A Prayer for When Your Future Feels Unknown
By Molly Law
Time is just a construct — we all view it in the terms of past, present, and future. We have already lived in the past. Some memories leave us with such pleasant feelings that we wish to return to those simpler times, but some have been past traumas that haunt us as we strive to seek healing in the present.
We all live in the present, and the majority of the time, the present feels tedious and mundane. We may wake up and have coffee, work a standard 9-5, make sure our family is fed and ready for their day, and do it all over again five days a week. This is why we plan vacations and daydream about what our futures might hold — anything to escape our provincial lives.
The present may not just be boring, we may be facing hard times — times of suffering. This is exactly when the Lord speaks of the future in Scripture — when His people are in turmoil and have little hope that life will ever look differently.
When they finally left their long captivity as slaves in Egypt, God promised them that they would have a home — a land flowing with milk and honey. God reiterates his promise after their disobedience and the subsequent consequence of wandering in the desert for 40 years. Although their present was the desert, God kept and fulfilled his promise for their future.
He did the same during their exile in Babylon, this is where we get the famous verse in Jeremiah. And again, as the Roman Empire set up its rule in Jerusalem, the Jews looked forward to the long-awaited Messiah. Although they refused to see or were blinded by the promised future before them, the Messiah came — He came to save the world.
We know that God is with us and with our futures. It can be really easy to live in a future hope — so much so that we can miss the present — our once future. Even though we have so many hope-filled promises about the future, Jesus also reminds us to take care of what will happen today.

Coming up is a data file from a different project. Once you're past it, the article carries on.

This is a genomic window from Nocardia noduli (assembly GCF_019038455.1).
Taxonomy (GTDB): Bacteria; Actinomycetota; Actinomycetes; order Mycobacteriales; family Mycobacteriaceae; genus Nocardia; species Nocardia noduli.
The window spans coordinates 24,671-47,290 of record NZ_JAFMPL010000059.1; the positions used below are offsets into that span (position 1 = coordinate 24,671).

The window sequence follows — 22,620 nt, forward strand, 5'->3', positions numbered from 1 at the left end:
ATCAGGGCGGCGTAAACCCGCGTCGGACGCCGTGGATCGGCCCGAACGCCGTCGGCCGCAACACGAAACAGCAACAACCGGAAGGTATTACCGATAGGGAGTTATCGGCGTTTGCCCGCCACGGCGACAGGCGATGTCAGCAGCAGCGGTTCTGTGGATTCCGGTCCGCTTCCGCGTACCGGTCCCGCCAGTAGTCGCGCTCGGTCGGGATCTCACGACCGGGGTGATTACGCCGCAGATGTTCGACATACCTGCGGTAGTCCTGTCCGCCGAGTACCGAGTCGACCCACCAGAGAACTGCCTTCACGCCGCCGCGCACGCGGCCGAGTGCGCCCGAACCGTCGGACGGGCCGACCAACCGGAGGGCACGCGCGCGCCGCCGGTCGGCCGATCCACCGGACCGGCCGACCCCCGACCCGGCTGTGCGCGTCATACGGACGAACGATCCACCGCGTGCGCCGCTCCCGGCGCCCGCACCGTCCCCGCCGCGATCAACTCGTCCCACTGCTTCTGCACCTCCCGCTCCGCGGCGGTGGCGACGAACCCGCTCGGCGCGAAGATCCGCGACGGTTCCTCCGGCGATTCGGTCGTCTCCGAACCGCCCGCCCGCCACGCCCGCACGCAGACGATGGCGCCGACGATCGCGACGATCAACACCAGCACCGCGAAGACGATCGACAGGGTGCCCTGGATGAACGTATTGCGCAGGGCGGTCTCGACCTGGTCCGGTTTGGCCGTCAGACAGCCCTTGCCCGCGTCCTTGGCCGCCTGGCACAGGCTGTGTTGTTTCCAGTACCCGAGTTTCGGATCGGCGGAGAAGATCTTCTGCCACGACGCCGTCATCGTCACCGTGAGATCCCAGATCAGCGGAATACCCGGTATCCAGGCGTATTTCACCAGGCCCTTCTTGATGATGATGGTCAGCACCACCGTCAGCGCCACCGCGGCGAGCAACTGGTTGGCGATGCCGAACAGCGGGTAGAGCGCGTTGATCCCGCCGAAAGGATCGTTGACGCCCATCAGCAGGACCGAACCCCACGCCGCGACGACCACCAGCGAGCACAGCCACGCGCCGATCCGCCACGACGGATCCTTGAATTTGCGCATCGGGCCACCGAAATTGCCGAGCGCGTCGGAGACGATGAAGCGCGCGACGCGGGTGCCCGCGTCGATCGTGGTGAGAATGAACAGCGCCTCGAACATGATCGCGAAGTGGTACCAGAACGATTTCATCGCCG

- “Therefore do not worry about tomorrow, for tomorrow will worry about itself. Each day has enough trouble of its own” (Matthew 6:34).
- “Life moves pretty fast. If you don’t stop and look around once in a while, you could miss it” (Ferris Bueller, Ferris Bueller’s Day Off).
- “Gone, like yesterday is gone, Like history is gone… Gone, my high school dreams are gone, My childhood sweets are gone, Life is a day that doesn’t last for long” (“Gone” by Switchfoot).
There is another reason why we are reminded to be present in our lives as they are right now. From the immortal quote from Ferris Bueller’s Day Off and the poignant words from the song by Switchfoot, life moves so quickly — so quickly, in fact, that if we are busy reminiscing the past or dreaming about the future, our lives will be gone by the time we realize what has happened.
So, how can we reconcile past events that live rent free in our minds and the natural desire for a better future with our present?
Dear Lord, I can’t help but think about my future. I often do not feel satisfied with how my life is going at the moment. So, I dream, agonize, complain, and live for the future I hope to see. I know this way of thinking does not bring you glory, it is not good for my mental health, and then it becomes all about me.
I forget to praise you for my many, many blessings. I forget to look around and see the good that is in my present life. If I do not stop to look around at my present blessings, I know that in the blink of an eye, they will be gone, and I will regret not living in the present as it becomes firmly set in the past.
I pray that you will be with us all as we navigate our past experiences, live our lives in the present, and have a healthy desire and longing for our futures. I pray that you will be with the future that is unknown, and that your will and glory be done in our lives — past, present, and future.
We love and trust you with all of our hearts, Our Lord and Savior.
In Jesus’ name, Amen.
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Molly Law is the Editor of C.com. She has a Master of Arts in Publishing Studies from the University of Stirling, UK, where she studied and lived for a year in Scotland. She has a Bachelor of Arts in English Professional Writing from Gardner-Webb University. Her editorial career includes Senior Editor of a bimonthly magazine for the nonprofit ACA and Editorial Assistant at Luath Press in Edinburgh, UK. She enjoys reading 18th-century British Literature, creative writing, and traveling. Check her out here.
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